Since it is unclear what sustainability will look like in the future (Meadows, 1996), there is a need to co-create a vision for the future to imagine what a sustainable world will look, feel, and sound like. We need to anchor this vision in the pluralistic framework that enables all humans to participate in building a sustainable future while understanding that sustainability is an ongoing process and that the sustainability movement doesn’t end once certain criteria have been met. Reflecting on the current environmental and social challenges that we, as humans, face on this planet provides an excellent foundation with which a transformative picture of the future can be built. Environmental philosopher David Orr (2016) warns that we “have initiated very large [negative] changes in Earth’s atmosphere with a duration measured in centuries to millennia, but our institutions, organizations, systems of governance, economies, and thinking are geared to the short term, measured in years to a few decades” (p. ix). The opportunity for sustainability education is lined up well with the level of crisis that we now face (Orr, 2009; Hensley, 2012). Future-casting is a powerful visionary tool for drawing the most optimistic picture of what can be within the context of sustainability and sustainability education, but it isn’t an easy process. Recognizing the challenges of envisioning a sustainable world, the environmental philosopher Donella Meadows (1996) argued that vision is “the most vital step in the policy process” adding that if “we don’t know where we want to go, it makes little difference that we make great progress” (p. 9). To future cast is to explore the opportunities for transformation in “as-yet-unimagined ways that create new learning platforms for change.” In this article I will investigate and “future-cast” sustainability education possibilities within the realm of higher education. A well-crafted vision for the future of sustainability, within higher education, will enable practitioners and theorists to better meet the needs of today’s generation without compromising the ability of future generations to meet their needs (WCED, 1987).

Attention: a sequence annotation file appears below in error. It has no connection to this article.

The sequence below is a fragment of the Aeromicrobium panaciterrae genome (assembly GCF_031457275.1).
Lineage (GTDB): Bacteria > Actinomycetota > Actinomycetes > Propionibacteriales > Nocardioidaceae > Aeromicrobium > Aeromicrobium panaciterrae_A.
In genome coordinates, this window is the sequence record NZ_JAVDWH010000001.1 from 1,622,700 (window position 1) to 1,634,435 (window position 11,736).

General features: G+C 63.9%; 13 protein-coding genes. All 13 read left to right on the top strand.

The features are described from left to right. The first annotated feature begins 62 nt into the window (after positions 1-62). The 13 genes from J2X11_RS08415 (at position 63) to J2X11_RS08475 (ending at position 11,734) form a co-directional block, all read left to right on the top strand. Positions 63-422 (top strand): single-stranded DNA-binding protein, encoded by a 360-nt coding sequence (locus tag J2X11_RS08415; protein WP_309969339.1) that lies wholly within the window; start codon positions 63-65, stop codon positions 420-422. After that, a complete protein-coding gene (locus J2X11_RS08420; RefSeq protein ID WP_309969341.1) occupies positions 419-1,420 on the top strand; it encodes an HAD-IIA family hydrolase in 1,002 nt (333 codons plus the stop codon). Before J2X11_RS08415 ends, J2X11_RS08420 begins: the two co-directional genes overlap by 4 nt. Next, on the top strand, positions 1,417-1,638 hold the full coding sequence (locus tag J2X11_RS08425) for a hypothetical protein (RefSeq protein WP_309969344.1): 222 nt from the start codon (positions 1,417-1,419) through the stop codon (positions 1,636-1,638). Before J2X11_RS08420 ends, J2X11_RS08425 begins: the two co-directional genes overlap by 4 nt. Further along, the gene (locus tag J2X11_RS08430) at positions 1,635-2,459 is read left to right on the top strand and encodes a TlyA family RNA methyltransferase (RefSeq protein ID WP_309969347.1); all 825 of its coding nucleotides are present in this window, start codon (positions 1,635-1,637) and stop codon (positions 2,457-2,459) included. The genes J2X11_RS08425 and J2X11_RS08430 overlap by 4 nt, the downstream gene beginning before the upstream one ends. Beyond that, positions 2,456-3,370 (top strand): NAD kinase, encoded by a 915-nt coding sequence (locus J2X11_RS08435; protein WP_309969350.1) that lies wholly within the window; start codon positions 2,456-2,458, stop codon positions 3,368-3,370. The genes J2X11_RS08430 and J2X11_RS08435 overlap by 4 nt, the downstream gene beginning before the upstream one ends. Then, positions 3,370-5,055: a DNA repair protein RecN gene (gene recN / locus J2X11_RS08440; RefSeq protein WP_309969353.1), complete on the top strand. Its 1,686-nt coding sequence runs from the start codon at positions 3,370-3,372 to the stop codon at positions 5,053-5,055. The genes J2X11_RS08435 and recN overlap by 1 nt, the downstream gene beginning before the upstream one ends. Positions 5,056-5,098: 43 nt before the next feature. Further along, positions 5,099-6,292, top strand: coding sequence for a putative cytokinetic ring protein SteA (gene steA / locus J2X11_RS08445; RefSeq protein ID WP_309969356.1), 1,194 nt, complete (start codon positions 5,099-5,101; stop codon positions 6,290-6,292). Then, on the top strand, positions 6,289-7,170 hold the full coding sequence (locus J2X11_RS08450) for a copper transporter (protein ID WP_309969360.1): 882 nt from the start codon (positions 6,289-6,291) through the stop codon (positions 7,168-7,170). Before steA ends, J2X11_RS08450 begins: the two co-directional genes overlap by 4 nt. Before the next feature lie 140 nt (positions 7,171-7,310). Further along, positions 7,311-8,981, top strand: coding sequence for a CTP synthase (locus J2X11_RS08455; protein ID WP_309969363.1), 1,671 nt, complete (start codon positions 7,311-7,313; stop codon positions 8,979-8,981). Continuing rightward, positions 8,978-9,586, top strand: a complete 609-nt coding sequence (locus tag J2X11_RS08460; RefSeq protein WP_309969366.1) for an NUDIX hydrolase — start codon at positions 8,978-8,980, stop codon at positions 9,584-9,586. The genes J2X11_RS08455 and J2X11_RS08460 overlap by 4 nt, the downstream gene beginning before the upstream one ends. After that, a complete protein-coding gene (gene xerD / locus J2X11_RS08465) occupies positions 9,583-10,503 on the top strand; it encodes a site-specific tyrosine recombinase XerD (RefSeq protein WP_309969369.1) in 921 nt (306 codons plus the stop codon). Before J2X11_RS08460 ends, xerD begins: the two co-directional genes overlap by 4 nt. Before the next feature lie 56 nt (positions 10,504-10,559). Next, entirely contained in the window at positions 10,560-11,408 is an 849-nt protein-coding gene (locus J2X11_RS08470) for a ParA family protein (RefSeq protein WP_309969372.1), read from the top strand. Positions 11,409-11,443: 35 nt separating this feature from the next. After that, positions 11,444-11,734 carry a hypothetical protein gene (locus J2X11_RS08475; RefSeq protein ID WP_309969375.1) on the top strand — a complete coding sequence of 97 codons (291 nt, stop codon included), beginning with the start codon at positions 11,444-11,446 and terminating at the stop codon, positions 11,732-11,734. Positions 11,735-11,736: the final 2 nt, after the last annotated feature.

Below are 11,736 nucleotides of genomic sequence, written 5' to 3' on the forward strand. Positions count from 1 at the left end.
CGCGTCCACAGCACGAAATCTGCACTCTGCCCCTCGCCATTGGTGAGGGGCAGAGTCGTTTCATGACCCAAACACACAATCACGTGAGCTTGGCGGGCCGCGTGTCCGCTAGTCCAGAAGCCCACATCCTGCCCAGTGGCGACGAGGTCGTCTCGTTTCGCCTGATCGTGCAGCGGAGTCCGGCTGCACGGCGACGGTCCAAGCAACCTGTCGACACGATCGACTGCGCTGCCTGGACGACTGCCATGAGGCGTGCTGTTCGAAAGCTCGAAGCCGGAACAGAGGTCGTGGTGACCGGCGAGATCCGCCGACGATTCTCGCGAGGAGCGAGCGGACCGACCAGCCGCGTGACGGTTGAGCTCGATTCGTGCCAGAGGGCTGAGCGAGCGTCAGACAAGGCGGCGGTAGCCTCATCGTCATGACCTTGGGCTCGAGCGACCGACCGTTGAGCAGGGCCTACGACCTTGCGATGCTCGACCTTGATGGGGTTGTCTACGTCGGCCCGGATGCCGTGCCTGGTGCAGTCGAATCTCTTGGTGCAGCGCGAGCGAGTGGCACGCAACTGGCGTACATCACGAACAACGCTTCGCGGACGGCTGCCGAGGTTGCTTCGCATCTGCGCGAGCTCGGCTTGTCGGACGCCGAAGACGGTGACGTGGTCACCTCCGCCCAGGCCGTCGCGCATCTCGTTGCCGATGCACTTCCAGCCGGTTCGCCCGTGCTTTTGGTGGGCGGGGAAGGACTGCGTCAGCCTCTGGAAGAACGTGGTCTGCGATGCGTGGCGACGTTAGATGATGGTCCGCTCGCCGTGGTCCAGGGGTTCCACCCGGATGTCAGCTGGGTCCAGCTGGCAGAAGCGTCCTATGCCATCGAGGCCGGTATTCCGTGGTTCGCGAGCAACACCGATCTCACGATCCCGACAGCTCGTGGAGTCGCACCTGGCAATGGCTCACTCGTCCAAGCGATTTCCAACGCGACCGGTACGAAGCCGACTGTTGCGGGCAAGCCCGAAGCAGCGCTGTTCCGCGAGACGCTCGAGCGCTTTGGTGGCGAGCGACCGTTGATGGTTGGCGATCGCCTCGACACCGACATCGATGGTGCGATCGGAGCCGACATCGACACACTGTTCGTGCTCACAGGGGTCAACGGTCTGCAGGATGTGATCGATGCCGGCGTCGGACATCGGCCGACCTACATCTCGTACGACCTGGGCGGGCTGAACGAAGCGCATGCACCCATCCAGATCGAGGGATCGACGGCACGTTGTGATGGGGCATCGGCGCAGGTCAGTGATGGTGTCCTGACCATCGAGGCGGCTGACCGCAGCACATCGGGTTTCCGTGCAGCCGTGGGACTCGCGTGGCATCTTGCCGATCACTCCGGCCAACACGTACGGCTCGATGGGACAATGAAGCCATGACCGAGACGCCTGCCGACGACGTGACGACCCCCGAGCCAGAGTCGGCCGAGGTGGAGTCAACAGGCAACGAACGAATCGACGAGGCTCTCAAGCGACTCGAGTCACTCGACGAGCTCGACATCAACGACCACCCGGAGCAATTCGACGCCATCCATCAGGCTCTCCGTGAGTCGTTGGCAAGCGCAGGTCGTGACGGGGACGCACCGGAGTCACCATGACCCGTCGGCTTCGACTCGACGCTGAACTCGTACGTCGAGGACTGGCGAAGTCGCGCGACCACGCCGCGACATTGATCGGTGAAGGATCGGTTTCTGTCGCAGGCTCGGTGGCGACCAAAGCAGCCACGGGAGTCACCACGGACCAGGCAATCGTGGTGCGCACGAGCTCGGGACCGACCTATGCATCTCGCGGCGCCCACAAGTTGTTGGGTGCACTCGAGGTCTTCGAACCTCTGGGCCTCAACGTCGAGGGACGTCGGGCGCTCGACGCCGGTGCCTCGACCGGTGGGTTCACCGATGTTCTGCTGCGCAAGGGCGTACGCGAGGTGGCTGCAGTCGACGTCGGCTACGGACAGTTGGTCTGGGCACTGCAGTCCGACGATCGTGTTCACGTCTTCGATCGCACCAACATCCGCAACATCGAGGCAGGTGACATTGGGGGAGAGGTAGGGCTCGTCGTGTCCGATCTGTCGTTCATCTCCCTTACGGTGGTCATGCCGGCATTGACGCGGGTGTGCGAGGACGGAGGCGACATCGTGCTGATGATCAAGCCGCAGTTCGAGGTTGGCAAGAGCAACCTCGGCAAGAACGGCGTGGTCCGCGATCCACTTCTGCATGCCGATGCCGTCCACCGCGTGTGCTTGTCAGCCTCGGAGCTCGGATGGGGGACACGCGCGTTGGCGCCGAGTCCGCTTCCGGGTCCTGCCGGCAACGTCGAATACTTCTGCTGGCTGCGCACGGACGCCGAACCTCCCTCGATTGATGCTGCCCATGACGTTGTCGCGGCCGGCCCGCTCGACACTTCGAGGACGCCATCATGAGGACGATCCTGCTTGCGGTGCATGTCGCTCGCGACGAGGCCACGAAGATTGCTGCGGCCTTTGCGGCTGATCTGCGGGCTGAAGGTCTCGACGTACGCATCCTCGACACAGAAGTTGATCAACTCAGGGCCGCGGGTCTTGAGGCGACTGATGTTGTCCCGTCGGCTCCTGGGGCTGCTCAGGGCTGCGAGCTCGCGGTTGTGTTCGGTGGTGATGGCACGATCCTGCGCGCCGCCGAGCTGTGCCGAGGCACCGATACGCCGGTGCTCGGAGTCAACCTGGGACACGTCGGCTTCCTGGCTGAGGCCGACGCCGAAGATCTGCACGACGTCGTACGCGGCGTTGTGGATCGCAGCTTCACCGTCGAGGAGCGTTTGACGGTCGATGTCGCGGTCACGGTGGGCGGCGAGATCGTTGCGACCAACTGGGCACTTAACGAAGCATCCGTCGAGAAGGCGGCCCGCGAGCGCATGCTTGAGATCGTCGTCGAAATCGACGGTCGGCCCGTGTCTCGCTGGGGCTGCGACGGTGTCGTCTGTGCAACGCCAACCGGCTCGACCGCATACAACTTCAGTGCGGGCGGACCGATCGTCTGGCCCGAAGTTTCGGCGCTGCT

A New Story
The theologian and environmental philosopher Thomas Berry (1990) emphasizes that the story which currently guides human civilization is not adequate, because it overemphasizes themes of overexploitation and consumption, and he insists that we need a “new story”. We need a narrative that embraces compassion and mindfulness (Fox, 1999; Mueller & Greenwood, 2014). Instead of operating from an epistemic orientation that embraces fragmentation and overspecialization, ecological mindfulness values the “integration and blending of thought” (Mueller & Greenwood, 2014, p. 2). In the future, mindfulness will need to be recognized as essential to well-being especially in contrast to the major amount of time spent on screens (Zaradic & Pergams, 2007; also in Sol & Wals, 2015). In higher education, one goal is to help prepare students to become effective citizens and this goal must include building upon awareness and problem solving skills pertaining to ecological literacy (Orr, 1992).